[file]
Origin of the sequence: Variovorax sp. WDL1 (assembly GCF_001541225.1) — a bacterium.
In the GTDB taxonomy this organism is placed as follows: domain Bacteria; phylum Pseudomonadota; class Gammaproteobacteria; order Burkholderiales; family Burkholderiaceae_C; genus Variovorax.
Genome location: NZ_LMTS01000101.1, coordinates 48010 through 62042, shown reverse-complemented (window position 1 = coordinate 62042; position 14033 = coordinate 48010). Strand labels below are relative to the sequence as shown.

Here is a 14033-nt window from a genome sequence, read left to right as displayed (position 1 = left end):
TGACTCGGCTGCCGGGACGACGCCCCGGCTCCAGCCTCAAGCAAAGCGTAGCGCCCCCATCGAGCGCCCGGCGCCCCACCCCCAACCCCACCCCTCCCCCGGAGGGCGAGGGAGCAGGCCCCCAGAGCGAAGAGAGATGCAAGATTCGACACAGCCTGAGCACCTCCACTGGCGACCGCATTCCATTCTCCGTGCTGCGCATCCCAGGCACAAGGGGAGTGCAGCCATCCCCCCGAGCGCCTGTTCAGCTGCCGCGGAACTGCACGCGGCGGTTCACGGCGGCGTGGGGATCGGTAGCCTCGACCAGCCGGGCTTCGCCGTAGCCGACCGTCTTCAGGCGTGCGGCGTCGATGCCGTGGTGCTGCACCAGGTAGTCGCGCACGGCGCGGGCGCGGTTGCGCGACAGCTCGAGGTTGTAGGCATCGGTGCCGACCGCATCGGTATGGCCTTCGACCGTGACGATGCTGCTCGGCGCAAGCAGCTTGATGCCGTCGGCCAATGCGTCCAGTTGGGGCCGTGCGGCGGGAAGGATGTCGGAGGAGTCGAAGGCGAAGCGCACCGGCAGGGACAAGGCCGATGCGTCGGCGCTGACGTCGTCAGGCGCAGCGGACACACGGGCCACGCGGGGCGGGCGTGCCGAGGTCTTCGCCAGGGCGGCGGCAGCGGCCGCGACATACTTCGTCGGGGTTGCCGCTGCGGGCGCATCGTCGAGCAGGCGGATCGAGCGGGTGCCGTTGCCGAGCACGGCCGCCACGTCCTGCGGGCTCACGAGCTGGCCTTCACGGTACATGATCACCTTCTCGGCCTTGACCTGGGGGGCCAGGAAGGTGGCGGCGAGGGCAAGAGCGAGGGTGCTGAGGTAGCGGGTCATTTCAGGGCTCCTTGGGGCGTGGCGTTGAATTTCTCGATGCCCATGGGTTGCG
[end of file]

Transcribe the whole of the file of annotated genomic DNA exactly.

Origin of the sequence: Variovorax sp. WDL1 (assembly GCF_001541225.1) — a bacterium.
In the GTDB taxonomy this organism is placed as follows: domain Bacteria; phylum Pseudomonadota; class Gammaproteobacteria; order Burkholderiales; family Burkholderiaceae_C; genus Variovorax.
Genome location: NZ_LMTS01000101.1, coordinates 48010 through 62042, shown reverse-complemented (window position 1 = coordinate 62042; position 14033 = coordinate 48010). Strand labels below are relative to the sequence as shown.

Here is a 14033-nt window from a genome sequence, read left to right as displayed (position 1 = left end):
TGACTCGGCTGCCGGGACGACGCCCCGGCTCCAGCCTCAAGCAAAGCGTAGCGCCCCCATCGAGCGCCCGGCGCCCCACCCCCAACCCCACCCCTCCCCCGGAGGGCGAGGGAGCAGGCCCCCAGAGCGAAGAGAGATGCAAGATTCGACACAGCCTGAGCACCTCCACTGGCGACCGCATTCCATTCTCCGTGCTGCGCATCCCAGGCACAAGGGGAGTGCAGCCATCCCCCCGAGCGCCTGTTCAGCTGCCGCGGAACTGCACGCGGCGGTTCACGGCGGCGTGGGGATCGGTAGCCTCGACCAGCCGGGCTTCGCCGTAGCCGACCGTCTTCAGGCGTGCGGCGTCGATGCCGTGGTGCTGCACCAGGTAGTCGCGCACGGCGCGGGCGCGGTTGCGCGACAGCTCGAGGTTGTAGGCATCGGTGCCGACCGCATCGGTATGGCCTTCGACCGTGACGATGCTGCTCGGCGCAAGCAGCTTGATGCCGTCGGCCAATGCGTCCAGTTGGGGCCGTGCGGCGGGAAGGATGTCGGAGGAGTCGAAGGCGAAGCGCACCGGCAGGGACAAGGCCGATGCGTCGGCGCTGACGTCGTCAGGCGCAGCGGACACACGGGCCACGCGGGGCGGGCGTGCCGAGGTCTTCGCCAGGGCGGCGGCAGCGGCCGCGACATACTTCGTCGGGGTTGCCGCTGCGGGCGCATCGTCGAGCAGGCGGATCGAGCGGGTGCCGTTGCCGAGCACGGCCGCCACGTCCTGCGGGCTCACGAGCTGGCCTTCACGGTACATGATCACCTTCTCGGCCTTGACCTGGGGGGCCAGGAAGGTGGCGGCGAGGGCAAGAGCGAGGGTGCTGAGGTAGCGGGTCATTTCAGGGCTCCTTGGGGCGTGGCGTTGAATTTCTCGATGCCCATGGGTTGCG